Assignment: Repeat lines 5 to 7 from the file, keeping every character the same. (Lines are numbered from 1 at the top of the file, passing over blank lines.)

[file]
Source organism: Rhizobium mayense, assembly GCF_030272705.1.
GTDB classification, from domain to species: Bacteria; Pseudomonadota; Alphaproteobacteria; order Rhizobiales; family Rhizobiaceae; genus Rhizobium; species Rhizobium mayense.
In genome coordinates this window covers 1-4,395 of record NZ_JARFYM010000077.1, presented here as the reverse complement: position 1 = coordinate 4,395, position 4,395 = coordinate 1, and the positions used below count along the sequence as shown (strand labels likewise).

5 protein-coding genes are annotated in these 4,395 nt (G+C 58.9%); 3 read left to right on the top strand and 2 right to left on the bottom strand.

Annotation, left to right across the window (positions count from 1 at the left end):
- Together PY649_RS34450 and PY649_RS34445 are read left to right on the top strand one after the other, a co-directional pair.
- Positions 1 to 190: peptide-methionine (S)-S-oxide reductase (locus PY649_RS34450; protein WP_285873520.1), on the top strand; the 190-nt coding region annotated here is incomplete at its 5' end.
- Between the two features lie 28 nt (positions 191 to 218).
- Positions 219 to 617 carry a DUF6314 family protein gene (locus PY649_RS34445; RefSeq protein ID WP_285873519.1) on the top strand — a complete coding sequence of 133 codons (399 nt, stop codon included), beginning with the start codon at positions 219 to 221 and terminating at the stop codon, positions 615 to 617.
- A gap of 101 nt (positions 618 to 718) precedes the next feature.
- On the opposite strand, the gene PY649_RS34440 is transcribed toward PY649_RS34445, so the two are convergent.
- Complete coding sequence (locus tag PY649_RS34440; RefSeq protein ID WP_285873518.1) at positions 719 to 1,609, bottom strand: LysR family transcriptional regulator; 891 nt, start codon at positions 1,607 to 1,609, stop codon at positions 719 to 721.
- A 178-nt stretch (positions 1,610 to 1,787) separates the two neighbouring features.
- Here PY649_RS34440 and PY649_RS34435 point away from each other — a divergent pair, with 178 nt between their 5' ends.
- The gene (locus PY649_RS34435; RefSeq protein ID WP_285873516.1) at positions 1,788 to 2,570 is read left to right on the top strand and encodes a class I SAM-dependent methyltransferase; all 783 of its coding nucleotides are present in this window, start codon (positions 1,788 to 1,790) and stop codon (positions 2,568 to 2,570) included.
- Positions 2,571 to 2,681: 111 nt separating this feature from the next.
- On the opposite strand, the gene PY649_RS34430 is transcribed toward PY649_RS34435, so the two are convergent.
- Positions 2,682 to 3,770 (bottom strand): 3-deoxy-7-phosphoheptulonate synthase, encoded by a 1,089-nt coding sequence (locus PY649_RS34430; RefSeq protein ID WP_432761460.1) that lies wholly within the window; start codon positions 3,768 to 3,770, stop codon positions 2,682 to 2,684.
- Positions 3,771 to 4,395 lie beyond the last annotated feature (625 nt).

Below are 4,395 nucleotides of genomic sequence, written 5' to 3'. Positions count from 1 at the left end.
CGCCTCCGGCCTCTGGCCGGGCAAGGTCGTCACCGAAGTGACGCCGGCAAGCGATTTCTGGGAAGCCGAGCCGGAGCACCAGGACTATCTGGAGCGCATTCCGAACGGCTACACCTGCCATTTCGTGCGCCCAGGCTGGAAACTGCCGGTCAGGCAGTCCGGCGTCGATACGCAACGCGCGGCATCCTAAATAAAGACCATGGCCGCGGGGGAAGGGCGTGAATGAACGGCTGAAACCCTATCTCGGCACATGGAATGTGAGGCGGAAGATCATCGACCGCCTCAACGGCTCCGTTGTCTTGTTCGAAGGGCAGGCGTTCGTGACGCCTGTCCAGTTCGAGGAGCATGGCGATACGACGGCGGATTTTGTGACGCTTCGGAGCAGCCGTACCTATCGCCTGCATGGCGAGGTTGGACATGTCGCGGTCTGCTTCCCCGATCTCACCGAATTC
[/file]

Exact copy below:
Annotation, left to right across the window (positions count from 1 at the left end):
- Together PY649_RS34450 and PY649_RS34445 are read left to right on the top strand one after the other, a co-directional pair.
- Positions 1 to 190: peptide-methionine (S)-S-oxide reductase (locus PY649_RS34450; protein WP_285873520.1), on the top strand; the 190-nt coding region annotated here is incomplete at its 5' end.